Two-part epoxy glue is used to repair and modify miniatures made from plastic, resin, stone, brick, metal, and tile. The two-part epoxy putty is available in different colors and grain options. It must be mixed (1 to 1), and the working time varies from one brand to another. Before it hardens, the putty can easily be rolled out and washed with water.
Once it has hardened, it can be sanded and machined. Gaming miniaturists often use epoxy putty to make new master sculptures that can be cast in metal, resin, plastic, or both. It can be used by dollhouse miniatureaturists and model horse enthusiasts to alter the shape or pose of cast resin sculptures.
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MDF, Baltic Birch Plywood
Many dollhouses and other miniature buildings come as complete structures or kits made of MDF (medium-density fiberboard) or Baltic Birch plywood. Each material has its pros and cons.
Both materials emit gasses so it is important to finish them. Because plywood structures are lighter, they can be easily dismantled and added to later. It is up to you to decide which type of plywood to use.
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Sources of Scale Wood
While you can purchase craft wood/scale lumber at many large-box craft stores, specialty sizes and types are also available online. For example, dollhouse suppliers might sell wood with specialized finishes, such as miniature handrails or decorative moldings.
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Luan/Lauan plywood often makes dollhouse kit materials that are less expensive. Although it is a very versatile material, it requires more work to finish than other options. This plywood is usually die-cut and assembled with tab and slot construction rather than nails and screws.
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Gatorfoam/Gator Board for Building
This material is used mainly for outdoor and indoor display support for posters, photos, and other images. This material is ideal for miniaturists, but it's not as strong as foam core board. This material should be cut using fine-tooth power instruments. However, its lightweight, ease of construction, and water-resistant surface make it perfect for miniature projects.
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Book Board or Davey Board? Or Binder
Bookbinders and conservators use this dense, sturdy paperboard to make boxes. It is easy to use, inexpensive, and neutral in acid. It's often used to make miniature furniture using box shapes, such as bookshelves, counters, chests of drawers, stoves, and refrigerators. You can also use it to make simple room boxes and display boxes.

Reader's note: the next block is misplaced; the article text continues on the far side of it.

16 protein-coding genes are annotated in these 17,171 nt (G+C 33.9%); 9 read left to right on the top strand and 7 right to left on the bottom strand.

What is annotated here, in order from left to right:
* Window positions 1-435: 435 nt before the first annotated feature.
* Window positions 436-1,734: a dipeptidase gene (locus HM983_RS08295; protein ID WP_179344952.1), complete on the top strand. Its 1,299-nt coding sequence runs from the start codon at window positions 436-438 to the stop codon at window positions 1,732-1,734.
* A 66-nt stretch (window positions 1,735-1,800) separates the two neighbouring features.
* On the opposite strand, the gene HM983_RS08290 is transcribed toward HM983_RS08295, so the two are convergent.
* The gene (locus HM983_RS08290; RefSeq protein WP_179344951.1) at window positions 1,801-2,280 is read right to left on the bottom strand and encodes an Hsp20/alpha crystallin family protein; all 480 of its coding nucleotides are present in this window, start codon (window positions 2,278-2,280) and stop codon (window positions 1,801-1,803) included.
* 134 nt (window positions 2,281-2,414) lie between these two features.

If you need a strong construction, laminate several pieces together.
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Dollhouse Printables and Miniatures
The printing of miniatures is another example of a long tradition in craftsmanship. Computer printers allow you to easily use paper and film for any miniature item, from paper plates to faux stained glass, buildings to tiny planes and scale cars.
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Printable Inkjet Fabric sheets
Printable fabric sheets are an excellent way for miniaturists to make scaled fabrics that coordinate well with other miniature items and that match period designs. These fabric sheets are not coated with plastic, unlike transfers. As a result, the fabric can be used with many miniatures.
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Repair Your Miniatures
It is not uncommon for accidents to occur. You need to be aware of what you can do and cannot do to fix miniatures and how to maintain them.
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This simple technique can transform new wood into aged, brown, or darkened wood in just minutes. This technique is great for repairing naturally weathered items or creating the appearance of weathered boards and shingles on miniature buildings.
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Wood Shingle Effects
Wood shingle effects are possible in many sizes using wood veneers, wood tags, or paper strips. In addition, you can shape the shingles to make rustic or aged roofs.